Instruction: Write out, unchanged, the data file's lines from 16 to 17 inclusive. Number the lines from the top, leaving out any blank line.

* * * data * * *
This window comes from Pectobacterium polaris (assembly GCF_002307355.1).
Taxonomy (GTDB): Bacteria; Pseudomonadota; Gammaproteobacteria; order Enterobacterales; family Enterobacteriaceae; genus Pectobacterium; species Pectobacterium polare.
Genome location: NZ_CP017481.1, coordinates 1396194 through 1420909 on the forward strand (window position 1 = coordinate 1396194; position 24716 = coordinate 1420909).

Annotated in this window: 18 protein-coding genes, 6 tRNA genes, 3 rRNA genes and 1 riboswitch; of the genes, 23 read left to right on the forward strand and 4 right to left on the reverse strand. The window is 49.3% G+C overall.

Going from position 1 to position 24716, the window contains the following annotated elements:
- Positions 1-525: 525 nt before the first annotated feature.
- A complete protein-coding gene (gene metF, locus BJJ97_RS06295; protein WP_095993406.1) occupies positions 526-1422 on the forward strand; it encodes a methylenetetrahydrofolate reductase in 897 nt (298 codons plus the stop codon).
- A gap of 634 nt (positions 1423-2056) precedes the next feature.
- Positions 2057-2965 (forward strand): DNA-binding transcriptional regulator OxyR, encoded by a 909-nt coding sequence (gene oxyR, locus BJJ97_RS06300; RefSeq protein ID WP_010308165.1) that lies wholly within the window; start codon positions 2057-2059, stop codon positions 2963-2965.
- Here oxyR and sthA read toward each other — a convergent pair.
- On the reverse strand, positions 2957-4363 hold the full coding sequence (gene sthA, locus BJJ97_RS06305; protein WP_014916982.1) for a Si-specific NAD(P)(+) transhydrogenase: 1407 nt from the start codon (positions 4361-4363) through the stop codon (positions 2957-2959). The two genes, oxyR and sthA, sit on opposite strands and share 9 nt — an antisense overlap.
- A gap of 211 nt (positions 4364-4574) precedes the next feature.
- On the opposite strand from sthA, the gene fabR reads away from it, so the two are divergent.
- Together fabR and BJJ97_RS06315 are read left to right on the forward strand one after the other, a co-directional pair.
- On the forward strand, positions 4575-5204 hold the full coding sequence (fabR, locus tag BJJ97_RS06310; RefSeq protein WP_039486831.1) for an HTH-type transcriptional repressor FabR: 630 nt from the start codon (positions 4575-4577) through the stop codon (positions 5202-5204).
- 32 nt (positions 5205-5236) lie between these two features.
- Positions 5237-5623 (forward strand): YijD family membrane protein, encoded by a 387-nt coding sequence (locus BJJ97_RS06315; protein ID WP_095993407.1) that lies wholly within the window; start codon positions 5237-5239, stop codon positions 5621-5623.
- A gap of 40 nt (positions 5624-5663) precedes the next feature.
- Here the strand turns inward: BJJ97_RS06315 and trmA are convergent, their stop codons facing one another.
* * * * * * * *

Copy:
- 32 nt (positions 5205-5236) lie between these two features.
- Positions 5237-5623 (forward strand): YijD family membrane protein, encoded by a 387-nt coding sequence (locus BJJ97_RS06315; protein ID WP_095993407.1) that lies wholly within the window; start codon positions 5237-5239, stop codon positions 5621-5623.